Filmmakers, producers and media makers discuss their different approaches to audience outreach in the rapidly changing world of emerging technologies (architectural projection; mixed reality-virtual and augmented; installation; mobile devices; and experience design). The panel discusses not only building audiences for their film, but maintaining their audience as change agents for their film’s cause. Panelists will discuss their unique use of emerging technology as part of their outreach campaigns that have extended the life and activism of their documentaries.
Julia Bacha is a Peabody award-winning filmmaker, media strategist and Creative Director at Just Vision. Her credits include Control Room (2004, Writer/Editor), Encounter Point (2006, Writer/Co-Director), Budrus (2009, Director/Producer), My Neighbourhood (2012, Director/Producer) and The Wanted 18 (2014, Impact Producer). In addition to twenty international film festival awards, Bacha is the recipient of the King Hussein Leadership Prize, the Search for Common Ground Award, the Ridenhour Film Prize, and the PUMA Creative Impact Award. She is a Term Member at the Council on Foreign Relations, a Young Global Leader at the World Economic Forum, an Advisory Board Member to the Tribeca Film Institute and a TED speaker. Bacha is currently directing a piece on Palestinian women during the First Intifada, for which she has received a 2016 Guggenheim Fellowship.
Ann Bennett is an award-winning filmmaker, journalist and educator. Bennett began her film career at Blackside Productions. Since then, she has worked on a host of historical documentaries and multimedia projects for public television, cable networks and museums. Most recently she served as a producer for Through a Lens Darkly: Black Photographers and the Emergence of a People. Her production credits include projects for WGBH, HBO, WNET, The History Channel, the National Civil Rights Museum and the Apollo Theater. She has been honored with numerous awards including fellowships from CPB/PBS Producers Academy, America Film Institute's Digital Content Lab, Independent Feature Project's Documentary Lab and the Institute for Justice and Journalism at the University of Southern California. Bennett's work is focused on exploring the nexus of history, culture and technology within multi-cultural communities.
Hilary Sparrow is senior supervising producer at Vulcan Productions, which develops and produces feature films, television series, specials, and digital content designed to inspire people to take action on critical issues. She helms key initiatives at Vulcan, managing the production, marketing, strategy, outreach, and impact of film and television projects. Projects that Sparrow has spearheaded for the company include the feature documentaries Girl Rising, Pandora’s Promise, and Racing Extinction; the three-part PBS series This Emotional Life; and Success at the Core, the Web-based toolkit for middle-school educators. She is currently in production on two elephant films, the feature documentary Naledi and an hour-special for National Geographic Wild on elephant intelligence. Sparrow’s projects have won numerous awards and nominations including two News and Documentary Emmys, Tellys, and Webbys, among others.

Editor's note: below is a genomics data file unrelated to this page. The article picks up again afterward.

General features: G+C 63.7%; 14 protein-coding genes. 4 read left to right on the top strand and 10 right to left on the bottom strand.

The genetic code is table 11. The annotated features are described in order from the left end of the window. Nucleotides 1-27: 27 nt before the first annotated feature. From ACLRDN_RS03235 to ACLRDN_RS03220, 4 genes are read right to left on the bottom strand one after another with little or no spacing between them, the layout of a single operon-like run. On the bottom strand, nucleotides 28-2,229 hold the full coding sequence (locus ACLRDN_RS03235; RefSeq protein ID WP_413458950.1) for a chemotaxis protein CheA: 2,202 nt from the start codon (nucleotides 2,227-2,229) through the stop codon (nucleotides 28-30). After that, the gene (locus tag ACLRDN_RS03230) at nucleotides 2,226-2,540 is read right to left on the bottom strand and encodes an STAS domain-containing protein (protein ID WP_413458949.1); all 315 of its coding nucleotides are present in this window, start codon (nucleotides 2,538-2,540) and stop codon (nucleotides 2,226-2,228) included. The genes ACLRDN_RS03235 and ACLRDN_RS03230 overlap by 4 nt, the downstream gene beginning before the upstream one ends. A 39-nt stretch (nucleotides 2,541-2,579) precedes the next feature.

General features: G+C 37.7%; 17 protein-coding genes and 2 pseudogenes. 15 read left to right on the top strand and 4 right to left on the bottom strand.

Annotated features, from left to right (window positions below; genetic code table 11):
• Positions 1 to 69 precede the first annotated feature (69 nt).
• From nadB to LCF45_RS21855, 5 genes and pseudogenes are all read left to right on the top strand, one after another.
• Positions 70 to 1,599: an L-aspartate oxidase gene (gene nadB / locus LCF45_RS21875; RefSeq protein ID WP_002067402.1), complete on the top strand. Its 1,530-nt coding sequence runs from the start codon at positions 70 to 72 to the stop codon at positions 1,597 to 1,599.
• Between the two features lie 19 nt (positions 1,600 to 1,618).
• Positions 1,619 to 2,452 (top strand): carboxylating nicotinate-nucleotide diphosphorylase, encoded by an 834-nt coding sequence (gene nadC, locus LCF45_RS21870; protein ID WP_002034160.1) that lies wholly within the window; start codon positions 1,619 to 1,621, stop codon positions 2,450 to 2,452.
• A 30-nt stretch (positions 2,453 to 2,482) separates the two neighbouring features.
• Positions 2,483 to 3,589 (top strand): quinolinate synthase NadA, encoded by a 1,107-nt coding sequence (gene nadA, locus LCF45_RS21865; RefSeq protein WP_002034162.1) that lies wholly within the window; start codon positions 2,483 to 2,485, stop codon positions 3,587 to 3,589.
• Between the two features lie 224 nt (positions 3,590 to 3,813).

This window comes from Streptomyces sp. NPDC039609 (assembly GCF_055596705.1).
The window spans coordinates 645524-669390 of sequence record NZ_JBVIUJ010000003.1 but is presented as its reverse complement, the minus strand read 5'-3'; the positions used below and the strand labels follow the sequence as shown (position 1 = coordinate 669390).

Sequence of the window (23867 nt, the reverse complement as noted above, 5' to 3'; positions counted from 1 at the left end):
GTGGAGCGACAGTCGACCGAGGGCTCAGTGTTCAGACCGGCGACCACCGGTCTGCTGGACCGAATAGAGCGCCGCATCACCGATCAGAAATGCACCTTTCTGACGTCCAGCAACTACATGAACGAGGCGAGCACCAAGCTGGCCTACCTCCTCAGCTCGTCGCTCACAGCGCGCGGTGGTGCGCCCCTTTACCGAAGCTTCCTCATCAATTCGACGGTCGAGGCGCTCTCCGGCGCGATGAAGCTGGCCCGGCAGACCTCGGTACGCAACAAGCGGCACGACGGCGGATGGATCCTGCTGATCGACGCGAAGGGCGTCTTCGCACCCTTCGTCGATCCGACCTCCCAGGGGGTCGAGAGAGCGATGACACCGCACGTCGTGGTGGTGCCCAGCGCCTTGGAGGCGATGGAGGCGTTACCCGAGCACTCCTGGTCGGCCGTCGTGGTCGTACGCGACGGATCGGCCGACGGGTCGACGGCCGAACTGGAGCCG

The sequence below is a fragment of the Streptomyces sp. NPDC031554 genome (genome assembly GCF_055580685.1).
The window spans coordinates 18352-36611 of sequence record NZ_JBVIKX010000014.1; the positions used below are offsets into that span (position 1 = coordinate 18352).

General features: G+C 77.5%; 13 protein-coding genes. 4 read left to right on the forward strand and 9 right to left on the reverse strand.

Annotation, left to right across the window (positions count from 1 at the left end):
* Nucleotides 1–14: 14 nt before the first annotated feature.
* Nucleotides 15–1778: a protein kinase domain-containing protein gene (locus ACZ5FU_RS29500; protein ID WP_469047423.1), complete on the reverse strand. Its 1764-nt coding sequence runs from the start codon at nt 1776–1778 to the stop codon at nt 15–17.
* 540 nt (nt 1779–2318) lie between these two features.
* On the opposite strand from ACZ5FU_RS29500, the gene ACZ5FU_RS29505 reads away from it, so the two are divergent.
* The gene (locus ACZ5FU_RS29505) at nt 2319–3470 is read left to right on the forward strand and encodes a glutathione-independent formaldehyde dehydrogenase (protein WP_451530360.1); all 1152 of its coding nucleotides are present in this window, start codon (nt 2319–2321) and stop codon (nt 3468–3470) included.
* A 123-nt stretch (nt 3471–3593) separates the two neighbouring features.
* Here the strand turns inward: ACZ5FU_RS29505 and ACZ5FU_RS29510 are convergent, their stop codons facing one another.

Alexandra Pearson (Moderator) has been with Picture Motion since 2013 and serves as the Campaign Director leading strategy and implementation for a range of impact campaigns. She comes with a diverse background in political campaigns, media advocacy and journalism. Most recently she ran the broadcast premieres for The Lion’s Mouth Opens (HBO) and The Homestretch (PBS), developed institutional and academic partnerships for The Whiteness Project, helped project manage the creation of an interactive game around Little White Lie and developed a campaign engagement plan for Romeo is Bleeding. She has written on film and social action for The Huffington Post and PBS’ Documentaries Blog, and guest lectured at General Assembly.
Produced by Anna Henson, Alexandra Pearson, Nina Streich, and Savanna Washington.
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NYWIFT programs, screenings and events are supported, in part, by grants from New York City Department of Cultural Affairs in partnership with the City Council, and New York State Council on the Arts with the support of Governor Andrew Cuomo and the New York State Legislature.
Last updated: Apr. 18, 2016